Pilot season is almost to a close for 2018! In a month, networks will gather in NYC for Upfronts to announce their final renewals/cancellations, and reveal their new shows for the 2018-2019 TV season. 75% of this year’s pilots are inclusive with multiple nonwhite leads, the most in at least 7 years!
Obviously I wanted to talk about this year’s numbers after last year had 14 fewer pilots than 2016. This year there was 77 pilots to peruse, though ABC pushed one off cycle.
- ABC: 22 (13 dramas, 10 comedies)
- CBS: 18 (10 dramas, 8 comedies) (19 w/ F.B.I ordered in early 2017 straight to series)
- FOX: 11 (5 dramas, 5 comedies)
- NBC: 15 (8 dramas, 7 comedies)
- The CW: 10 pilots, (10 dramas) (2 are spin offs)
Though networks continued to buy from their vertically aligned studios with the usual genre offerings, there are some unexpected themes, firsts, and record breaking.
Woman Led and Inclusively Cast Pilots
For example, 39% of pilots were written and executive produced by women. There was an increase in women directors too! And this year’s pilots have the most inclusive casts since I’ve been counting. Most of the characters are diverse by design as opposed to casting decisions made after the fact.
After the 2014 Upfront, I wrote about how we went from one leading Black woman (Kerry Washington) to six! It was a huge deal back then, and writers penning pilots specifically with leads of color in mind is incredibly exciting now. Clearly in the time of Peak TV, the push for well-written, positive representation continues as people obviously want to see themselves reflected in their media. It’s also important that this year more than ever, the pilots are actually inclusive with multiple leads from various backgrounds as opposed to tokenism in the past.
All but The Gilded Age had some casting information at the time of this article. Only three of the 75 pilots do not have a single nonwhite lead (though I expect that to change once the shows are fully done casting). Of the 73 shows with leads of color (LOC), 75% have at least two LOC. More impressive (and truly inclusive) is the 50% of pilots this year that have casts where half or more are LOC.*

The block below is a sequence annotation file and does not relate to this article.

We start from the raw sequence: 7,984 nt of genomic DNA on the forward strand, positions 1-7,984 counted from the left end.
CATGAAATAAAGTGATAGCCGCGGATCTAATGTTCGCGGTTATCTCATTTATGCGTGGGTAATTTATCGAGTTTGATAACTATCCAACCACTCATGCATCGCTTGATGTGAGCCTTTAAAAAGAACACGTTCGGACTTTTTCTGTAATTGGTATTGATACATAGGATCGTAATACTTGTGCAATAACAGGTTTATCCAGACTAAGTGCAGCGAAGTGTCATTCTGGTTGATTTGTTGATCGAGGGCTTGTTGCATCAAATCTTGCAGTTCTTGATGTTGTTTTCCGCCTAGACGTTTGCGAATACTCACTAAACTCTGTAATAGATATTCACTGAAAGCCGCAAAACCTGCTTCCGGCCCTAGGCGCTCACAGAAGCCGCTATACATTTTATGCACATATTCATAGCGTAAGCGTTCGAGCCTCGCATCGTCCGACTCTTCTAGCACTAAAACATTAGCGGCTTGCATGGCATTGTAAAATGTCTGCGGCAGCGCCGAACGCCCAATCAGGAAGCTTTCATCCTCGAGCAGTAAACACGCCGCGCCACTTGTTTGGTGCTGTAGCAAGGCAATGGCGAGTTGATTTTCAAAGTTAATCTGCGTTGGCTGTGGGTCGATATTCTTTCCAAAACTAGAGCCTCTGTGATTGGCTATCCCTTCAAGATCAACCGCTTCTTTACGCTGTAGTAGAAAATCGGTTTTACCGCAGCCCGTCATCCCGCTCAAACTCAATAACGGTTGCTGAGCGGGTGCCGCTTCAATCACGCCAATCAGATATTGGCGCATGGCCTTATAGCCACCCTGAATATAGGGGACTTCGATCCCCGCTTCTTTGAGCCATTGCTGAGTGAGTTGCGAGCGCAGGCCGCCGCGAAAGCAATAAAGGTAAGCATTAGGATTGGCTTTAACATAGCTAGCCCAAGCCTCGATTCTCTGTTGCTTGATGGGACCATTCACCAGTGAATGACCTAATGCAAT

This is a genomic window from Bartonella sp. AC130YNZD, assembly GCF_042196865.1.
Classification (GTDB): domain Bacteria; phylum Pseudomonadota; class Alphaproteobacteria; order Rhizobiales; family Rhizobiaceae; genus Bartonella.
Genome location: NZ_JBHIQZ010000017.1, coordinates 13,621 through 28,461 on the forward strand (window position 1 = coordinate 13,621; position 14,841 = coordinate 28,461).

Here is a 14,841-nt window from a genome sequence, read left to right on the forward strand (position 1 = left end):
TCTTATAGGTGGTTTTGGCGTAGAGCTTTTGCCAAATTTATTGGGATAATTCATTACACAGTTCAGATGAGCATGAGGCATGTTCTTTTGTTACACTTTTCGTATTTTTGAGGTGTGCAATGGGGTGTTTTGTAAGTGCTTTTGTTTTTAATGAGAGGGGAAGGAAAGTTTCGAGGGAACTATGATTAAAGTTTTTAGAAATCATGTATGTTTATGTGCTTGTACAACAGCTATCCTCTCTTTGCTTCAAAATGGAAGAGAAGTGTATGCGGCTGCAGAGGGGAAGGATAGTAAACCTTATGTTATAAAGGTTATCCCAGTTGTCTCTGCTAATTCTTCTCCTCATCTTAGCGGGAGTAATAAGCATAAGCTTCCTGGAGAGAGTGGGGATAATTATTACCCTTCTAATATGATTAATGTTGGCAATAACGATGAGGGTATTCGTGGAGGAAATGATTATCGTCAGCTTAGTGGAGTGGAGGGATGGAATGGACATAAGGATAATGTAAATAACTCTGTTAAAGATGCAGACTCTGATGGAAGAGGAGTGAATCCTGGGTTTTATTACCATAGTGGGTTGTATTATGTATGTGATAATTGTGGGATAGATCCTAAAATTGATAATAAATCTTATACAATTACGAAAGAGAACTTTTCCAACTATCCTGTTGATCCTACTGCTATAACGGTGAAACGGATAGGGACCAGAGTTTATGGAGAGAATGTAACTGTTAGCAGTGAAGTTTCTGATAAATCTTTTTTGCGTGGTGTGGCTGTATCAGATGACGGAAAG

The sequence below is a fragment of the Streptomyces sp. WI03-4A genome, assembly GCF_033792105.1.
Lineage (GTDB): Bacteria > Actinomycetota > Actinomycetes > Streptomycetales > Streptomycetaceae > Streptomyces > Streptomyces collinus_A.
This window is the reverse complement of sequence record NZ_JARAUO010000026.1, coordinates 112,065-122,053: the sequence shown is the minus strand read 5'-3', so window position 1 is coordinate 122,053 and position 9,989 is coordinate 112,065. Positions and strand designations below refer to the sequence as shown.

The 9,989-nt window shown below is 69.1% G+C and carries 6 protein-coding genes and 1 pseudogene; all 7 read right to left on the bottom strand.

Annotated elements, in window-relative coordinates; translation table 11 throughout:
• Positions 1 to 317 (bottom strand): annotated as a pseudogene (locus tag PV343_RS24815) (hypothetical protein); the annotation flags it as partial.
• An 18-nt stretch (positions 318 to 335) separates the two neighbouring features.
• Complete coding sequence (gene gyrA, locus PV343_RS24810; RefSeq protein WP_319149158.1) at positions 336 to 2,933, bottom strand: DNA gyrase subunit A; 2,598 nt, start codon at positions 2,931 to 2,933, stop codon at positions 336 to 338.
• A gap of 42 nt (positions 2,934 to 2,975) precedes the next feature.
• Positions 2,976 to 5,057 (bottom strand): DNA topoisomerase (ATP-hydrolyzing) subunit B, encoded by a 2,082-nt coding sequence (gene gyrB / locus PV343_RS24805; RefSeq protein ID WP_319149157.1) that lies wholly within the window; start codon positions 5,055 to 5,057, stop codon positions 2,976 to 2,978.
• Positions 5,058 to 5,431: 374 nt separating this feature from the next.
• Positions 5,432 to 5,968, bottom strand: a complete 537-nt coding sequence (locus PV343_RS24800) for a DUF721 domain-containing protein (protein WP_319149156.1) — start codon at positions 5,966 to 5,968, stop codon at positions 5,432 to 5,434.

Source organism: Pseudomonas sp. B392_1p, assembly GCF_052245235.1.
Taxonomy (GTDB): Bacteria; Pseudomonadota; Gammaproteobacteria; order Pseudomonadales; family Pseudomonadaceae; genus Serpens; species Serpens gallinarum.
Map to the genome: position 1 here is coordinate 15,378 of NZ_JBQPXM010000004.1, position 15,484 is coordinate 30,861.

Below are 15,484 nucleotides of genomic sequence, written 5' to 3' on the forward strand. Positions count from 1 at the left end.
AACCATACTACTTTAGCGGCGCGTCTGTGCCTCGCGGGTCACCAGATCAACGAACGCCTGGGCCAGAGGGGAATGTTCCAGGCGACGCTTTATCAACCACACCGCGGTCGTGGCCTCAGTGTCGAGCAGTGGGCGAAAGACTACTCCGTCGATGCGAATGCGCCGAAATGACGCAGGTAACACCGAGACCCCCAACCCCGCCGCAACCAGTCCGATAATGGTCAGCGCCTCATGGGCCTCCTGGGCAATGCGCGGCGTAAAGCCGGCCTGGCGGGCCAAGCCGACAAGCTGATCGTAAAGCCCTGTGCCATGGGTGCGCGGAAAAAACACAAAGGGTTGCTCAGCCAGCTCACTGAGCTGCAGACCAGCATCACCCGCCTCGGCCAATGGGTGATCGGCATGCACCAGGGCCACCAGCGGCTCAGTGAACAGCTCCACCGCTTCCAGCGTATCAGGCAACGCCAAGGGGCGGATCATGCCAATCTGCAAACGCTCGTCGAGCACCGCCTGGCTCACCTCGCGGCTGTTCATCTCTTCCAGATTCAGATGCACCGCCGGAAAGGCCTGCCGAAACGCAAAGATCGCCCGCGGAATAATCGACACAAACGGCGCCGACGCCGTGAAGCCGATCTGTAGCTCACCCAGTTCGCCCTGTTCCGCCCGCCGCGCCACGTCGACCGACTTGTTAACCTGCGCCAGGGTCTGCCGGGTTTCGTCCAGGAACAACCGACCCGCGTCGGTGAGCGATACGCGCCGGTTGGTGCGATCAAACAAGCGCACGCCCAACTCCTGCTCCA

It’s definitely the highest percentage of casts where half are led by actors from a variety of nonwhite ethnic backgrounds. Remember 18 shows still only have one LOC including shows that have a majority of their cast listed.
Interestingly, all but one of the ten reboot/revival/inspired by shows have LOC.
There have been many articles about the many reboots ordered this year, where reboots include new cast members and related premise. There’s also the straight to series Murphy Brown revival, and three projects based on the movies Bad Boys, L.A Confidential and Gone, Baby, Gone.
Some reasons offered include that networks are trying to cut through a crowded landscape with nostalgia and already existing IP, or the networks are playing it safe. Or maybe no one is pitching new ideas to them as they are to streaming companies.
Even if some or all of these are true to some extent, reboots have aired since 2000. Most shows follow the same basic premise with tweaks here and there to make them feel new. Procedurals especially thrive off of the cop+non cop formula and people watch it! It’s why networks use similar formulas every year.
When shows like Hawaii Five 0, MacGyver, One Day at a Time, Will and Grace, The X-Files, just to name a handful have done or are doing incredibly well right now, why not reboot more shows? This article, for example, looks at the economics behind the shows.
All but one of the reboot/spin-off pilots either changed the ethnicity of the original character or added in nonwhite characters like in the straight to series Murphy Brown revival and the L.A Confidential. On ABC, The Greatest American Hero surrounds an Indian family. On CBS, both Magnum PI, and Cagney and Lacey have key roles rewritten.